Disaster Survival Kits: Preparing for Every Situation

No matter which region of the country you call home buying or building a disaster survival kit is a wise investment. The type of disaster you prepare for will add some distinction to the survival kit. The southwest is prone to forest fires and earthquakes. The northeast is prone to blizzards. The Midwest suffers from floods and tornadoes. The southeast faces the onslaught of hurricanes. These disasters can alter the course of daily life and necessitate being met with prior preparation.

A disaster survival kit of any kind should be able to provide food, water, heat, light, shelter and first aid/medical treatment for a minimum of three days for each person. Of these water is the most critical. In cities disasters can drastically reduce the supply of drinkable water. Setting aside bottled water ahead of time is a good idea. A person needs approximately one gallon of water each day; half for drinking, the other half for maintaining hygiene and sanitation.

Variety can be found in abundance when fashioning a disaster survival kit. Many options are available for food from MRE to protein bars, to canned goods and dehydrated foods. Fire starting kits and sterno canisters are options for heating. Light sources range from LED flashlights to crank operated (battery free) flashlights to glow sticks and candles. When building or buying a disaster survival kit evaluate what a product offers versus what your needs might be for a given disaster, and err to the side of caution.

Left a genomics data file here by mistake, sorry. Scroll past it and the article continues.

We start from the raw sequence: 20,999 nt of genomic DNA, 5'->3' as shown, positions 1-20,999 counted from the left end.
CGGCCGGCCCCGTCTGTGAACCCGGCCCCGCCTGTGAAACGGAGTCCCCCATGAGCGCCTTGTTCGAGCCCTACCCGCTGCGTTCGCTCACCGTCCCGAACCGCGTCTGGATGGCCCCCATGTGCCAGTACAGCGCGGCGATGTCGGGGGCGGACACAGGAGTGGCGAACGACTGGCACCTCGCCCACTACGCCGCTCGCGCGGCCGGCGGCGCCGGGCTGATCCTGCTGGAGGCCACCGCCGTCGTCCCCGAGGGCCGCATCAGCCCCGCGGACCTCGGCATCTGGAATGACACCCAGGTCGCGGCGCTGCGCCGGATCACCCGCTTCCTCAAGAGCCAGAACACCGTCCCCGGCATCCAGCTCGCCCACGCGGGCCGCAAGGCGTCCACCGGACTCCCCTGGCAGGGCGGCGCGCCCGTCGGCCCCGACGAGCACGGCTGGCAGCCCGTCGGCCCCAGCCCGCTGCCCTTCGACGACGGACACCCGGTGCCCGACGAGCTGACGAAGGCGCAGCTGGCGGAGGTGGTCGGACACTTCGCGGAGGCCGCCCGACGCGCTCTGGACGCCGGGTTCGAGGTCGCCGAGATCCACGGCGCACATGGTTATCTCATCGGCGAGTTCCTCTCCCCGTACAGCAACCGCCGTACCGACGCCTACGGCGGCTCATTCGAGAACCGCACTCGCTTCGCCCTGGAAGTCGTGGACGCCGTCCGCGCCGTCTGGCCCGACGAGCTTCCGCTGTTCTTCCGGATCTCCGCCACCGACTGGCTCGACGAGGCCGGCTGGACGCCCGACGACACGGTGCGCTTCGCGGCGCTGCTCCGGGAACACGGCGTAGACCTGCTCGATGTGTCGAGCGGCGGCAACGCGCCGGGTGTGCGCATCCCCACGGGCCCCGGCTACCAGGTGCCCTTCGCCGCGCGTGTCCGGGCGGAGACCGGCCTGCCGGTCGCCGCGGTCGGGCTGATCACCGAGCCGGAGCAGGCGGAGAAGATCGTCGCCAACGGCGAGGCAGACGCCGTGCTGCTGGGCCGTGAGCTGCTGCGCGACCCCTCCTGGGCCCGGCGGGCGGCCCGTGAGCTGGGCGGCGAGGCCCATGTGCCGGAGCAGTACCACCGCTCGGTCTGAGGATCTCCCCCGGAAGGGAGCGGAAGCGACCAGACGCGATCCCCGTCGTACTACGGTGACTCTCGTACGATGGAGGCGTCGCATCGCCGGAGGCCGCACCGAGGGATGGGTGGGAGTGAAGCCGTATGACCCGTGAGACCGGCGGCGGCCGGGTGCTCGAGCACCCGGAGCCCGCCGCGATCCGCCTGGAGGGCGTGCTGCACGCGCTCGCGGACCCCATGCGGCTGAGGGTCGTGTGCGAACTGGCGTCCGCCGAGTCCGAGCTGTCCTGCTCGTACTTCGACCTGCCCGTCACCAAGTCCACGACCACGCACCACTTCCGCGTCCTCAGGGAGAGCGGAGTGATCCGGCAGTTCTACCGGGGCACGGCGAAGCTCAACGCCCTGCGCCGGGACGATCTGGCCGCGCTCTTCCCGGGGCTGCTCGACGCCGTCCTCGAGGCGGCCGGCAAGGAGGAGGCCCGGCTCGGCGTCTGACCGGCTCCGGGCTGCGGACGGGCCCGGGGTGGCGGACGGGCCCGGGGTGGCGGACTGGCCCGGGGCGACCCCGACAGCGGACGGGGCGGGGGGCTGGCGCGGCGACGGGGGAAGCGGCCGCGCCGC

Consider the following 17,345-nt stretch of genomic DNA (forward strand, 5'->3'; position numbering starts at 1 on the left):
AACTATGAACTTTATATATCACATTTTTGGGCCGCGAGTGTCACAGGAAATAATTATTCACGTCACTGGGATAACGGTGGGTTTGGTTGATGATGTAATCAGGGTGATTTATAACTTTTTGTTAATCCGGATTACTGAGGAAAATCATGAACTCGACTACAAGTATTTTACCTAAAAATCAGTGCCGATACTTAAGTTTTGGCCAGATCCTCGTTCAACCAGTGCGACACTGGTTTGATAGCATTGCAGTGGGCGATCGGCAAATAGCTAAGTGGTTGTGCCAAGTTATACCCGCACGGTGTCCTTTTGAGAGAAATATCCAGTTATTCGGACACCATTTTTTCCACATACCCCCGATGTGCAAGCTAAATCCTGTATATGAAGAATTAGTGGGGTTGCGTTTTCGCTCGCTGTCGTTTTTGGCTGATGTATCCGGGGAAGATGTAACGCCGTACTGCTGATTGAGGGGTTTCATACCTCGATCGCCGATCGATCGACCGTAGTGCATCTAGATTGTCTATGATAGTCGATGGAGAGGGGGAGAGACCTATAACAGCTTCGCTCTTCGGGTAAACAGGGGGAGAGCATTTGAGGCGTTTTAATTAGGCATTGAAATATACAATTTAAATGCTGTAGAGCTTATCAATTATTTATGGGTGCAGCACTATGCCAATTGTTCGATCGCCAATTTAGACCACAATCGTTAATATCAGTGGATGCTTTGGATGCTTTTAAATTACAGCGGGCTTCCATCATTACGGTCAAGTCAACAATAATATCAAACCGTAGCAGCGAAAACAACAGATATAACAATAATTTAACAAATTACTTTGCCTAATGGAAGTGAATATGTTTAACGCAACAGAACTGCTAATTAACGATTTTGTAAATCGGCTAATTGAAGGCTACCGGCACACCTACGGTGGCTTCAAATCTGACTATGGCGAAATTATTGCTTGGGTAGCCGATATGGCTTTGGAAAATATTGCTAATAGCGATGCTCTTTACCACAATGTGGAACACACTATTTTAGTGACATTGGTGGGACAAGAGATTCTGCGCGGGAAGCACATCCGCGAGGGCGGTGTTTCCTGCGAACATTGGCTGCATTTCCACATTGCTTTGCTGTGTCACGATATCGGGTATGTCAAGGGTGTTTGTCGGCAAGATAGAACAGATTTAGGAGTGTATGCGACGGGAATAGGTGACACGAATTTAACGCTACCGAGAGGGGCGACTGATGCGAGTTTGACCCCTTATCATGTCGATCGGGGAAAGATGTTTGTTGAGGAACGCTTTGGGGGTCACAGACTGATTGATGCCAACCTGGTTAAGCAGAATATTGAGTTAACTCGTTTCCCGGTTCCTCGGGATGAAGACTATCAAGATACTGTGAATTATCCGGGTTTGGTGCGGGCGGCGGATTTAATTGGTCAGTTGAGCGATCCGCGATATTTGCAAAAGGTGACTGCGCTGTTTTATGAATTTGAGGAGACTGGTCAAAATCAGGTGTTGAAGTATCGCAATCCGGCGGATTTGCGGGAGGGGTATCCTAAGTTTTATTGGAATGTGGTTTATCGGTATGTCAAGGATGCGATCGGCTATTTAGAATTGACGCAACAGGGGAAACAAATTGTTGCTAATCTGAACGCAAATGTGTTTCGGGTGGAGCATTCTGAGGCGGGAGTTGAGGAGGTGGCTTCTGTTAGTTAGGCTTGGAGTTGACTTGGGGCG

When purchasing or assembling a disaster survival kit keep in mind that personal touches are often needed. Consider adding a supply of prescription medications or extra formula and diapers for infants. If personal documents are in danger of being lost (birth certificates, wills, marriage licenses, etc.) perhaps try vacuum sealing copies in food saver bags and keeping those with your disaster kit as well.

Lastly the disaster survival kit should be stored where it is easily accessible when needed. Experts recommend a kit for the home, work, and vehicle since you don’t know where you’ll meet with a disaster. A good location for the home kit might be an interior hallway closet or a storm cellar. If coordinating with others have a plan for where to meet and be sure as many people as are using the disaster kit are familiarized with its usage. And finally remember that the disaster survival kit is temporary. The day will come when it is put back in the hallway closet and life returns to normal.

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